“So, what’s your 5 year target?”
My client responded quickly: “$7,000,000 gross revenue in 5 years.”
“OK, so let’s drill down. What is your average salesperson generating now and what kind of inside staff do you need to support each outside salesperson?”
The answer was sobering. Eight new sales people, five new inside people, two more warehouse people and one administrative person – 16 new hires overall — would be needed to reach the company’s 5 year goal. This would come close to doubling the size of my client’s company. The answer was sobering not because it couldn’t be done; but rather because he’d never actually sat down and done the math.
Having arrived at a picture of what the company would look like in 2016, we then began to trace the steps we would need to get there. In other words, we had to figure out what 2012 would look like:
- How many people she would need to hire;
- What kind of business would have to be brought in to support them; and
- The sales and marketing effort necessary to bring in the requisite business.
This is a subject near and dear to my heart, and to explain why, I have to give you a little window into the business of practicing law.
Ask any business lawyer (any lawyer, really, other than a personal injury, bankruptcy, or tax relief attorney) and he or she will tell you that business comes in by referral. “We don’t advertise,” is the typical refrain.
Well, that’s true. Neither do we. But at the end of 2008, I realized something. I realized that when I point to referrals as my marketing strategy, I was really doing nothing other than crossing my fingers and hoping that the phone rang the next day with the right person at the other end of the line. I had no plan. And when I asked myself how I was going to make the next year better than the one that was just ending, I had no plan other than…well…prayer.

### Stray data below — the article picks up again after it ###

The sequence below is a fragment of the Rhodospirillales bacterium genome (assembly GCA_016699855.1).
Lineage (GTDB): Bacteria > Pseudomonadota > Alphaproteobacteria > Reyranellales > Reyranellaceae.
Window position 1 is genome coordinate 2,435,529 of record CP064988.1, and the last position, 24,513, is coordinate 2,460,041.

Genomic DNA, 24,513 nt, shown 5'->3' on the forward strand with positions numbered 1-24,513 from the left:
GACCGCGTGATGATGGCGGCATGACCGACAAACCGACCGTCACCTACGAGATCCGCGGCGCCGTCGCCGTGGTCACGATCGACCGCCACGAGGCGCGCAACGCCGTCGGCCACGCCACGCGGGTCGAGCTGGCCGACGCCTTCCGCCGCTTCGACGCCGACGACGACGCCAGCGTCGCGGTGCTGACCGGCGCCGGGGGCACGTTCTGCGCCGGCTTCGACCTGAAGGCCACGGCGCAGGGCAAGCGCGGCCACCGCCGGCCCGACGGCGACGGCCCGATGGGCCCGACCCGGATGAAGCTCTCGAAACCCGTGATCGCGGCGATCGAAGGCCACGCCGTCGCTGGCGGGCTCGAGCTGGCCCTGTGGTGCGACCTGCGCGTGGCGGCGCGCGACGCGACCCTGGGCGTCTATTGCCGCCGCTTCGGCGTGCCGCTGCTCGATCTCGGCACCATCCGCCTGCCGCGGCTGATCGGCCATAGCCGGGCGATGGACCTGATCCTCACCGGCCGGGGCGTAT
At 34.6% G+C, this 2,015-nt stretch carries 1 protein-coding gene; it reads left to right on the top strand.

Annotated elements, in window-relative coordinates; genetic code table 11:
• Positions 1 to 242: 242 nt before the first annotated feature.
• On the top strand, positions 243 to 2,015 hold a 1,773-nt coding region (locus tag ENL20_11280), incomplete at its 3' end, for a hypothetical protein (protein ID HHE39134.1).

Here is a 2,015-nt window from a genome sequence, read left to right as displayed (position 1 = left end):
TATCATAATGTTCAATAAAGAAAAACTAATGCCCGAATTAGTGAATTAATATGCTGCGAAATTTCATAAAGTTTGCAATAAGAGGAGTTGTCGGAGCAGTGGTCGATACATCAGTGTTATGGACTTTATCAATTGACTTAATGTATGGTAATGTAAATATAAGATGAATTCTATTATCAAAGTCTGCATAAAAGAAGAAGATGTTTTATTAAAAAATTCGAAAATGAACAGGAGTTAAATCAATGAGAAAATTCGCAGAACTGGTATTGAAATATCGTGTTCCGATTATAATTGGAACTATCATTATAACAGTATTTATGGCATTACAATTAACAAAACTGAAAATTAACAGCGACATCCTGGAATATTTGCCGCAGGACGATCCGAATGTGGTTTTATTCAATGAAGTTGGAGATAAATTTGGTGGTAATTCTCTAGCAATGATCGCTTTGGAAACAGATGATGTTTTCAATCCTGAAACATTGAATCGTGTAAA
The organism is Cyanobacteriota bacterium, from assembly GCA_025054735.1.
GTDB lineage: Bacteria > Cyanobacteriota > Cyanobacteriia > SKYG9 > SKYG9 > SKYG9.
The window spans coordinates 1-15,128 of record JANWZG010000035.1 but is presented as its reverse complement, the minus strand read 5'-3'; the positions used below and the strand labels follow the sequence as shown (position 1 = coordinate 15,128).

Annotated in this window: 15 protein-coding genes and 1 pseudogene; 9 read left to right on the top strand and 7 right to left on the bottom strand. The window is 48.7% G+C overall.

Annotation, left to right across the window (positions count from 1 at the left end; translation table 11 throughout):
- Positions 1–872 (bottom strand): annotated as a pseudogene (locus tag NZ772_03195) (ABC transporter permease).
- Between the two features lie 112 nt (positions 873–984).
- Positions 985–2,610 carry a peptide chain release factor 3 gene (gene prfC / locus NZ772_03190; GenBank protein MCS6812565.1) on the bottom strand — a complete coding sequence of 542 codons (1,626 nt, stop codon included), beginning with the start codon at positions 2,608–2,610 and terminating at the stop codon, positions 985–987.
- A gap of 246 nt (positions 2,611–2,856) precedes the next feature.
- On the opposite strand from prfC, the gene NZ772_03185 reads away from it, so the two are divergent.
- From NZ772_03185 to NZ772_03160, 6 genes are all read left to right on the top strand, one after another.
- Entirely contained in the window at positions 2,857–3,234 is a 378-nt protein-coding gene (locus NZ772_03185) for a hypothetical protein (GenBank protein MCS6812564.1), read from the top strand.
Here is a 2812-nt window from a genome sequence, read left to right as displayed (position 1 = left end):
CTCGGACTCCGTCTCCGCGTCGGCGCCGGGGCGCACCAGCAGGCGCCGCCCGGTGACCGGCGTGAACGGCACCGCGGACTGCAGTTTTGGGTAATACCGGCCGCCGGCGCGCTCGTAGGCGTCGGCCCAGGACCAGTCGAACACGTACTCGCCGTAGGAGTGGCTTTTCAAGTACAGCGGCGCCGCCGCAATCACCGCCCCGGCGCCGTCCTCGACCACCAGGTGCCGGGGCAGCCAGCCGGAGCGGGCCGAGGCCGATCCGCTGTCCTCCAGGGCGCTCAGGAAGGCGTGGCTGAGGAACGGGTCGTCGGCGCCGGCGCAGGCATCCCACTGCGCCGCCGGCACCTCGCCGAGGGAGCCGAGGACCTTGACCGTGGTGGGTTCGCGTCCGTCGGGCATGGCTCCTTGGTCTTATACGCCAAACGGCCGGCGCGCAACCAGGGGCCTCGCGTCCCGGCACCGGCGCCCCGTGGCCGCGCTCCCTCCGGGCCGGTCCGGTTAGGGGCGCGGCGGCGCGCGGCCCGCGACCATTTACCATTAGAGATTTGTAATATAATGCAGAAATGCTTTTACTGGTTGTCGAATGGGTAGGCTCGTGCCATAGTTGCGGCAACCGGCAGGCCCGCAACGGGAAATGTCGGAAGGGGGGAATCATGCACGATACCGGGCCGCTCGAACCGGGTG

So I changed things. I made marketing a priority and, more importantly, made a number of significant improvements to how we do things and what we offer so that we could tell the story I wanted to be able to tell. After all, what good is it to stand on a soapbox and broadcast the same, tired message? In my view, if you’re going to invest in a bullhorn, you damn well better have something to say.
For our part, we:
- Introduced the blog you’re reading now (now in our second year) to focus on exactly what our name says – Bottom Line Business Insights;
- Started an e-mail series offering insights into business philosophy, best practices, and legal issues that now reaches over 1,200 business owners per week;
- Introduced the non-billable hour Empty Hourglass® Program to make client communications effortless, without limit, and free of charge;
- Produced the Business Owner’s Pocket Guide and the new Commercial Real Estate Pocket Guide for clients and friends of the firm…free of charge;
- Developed our first-of-its-kind interactive business diagnostic, BizRX for download on PC, iTunes, Blackberry and Android; and,
- Beginning last week, began sending weekly interactive mind map pdfs to each of our clients offering status updates and highlighting priority issues…at no charge.
While there are more changes to come, we have traveled a long road in the past 3 years to get beyond hope as our primary growth strategy. We have a plan, target numbers to hit, and initiatives we can point to as a basis for projecting growth.
Over the next few weeks, in our e-mail series, I will be delving into key business building insights from some of the best business growth consultants in the region and in the country. I will also be discussing this in more depth in our free upcoming webinar. If you have not yet signed up for one (or both), now’s the time.
I’m hoping that blog posts like this one and our newest e-mail series may inspire you to do more than just jot down projections. I’m hoping that they inspire you to commit on paper to a way of attaining them. And of course, if I can be of any help, please contact me. That’s what I’m here for.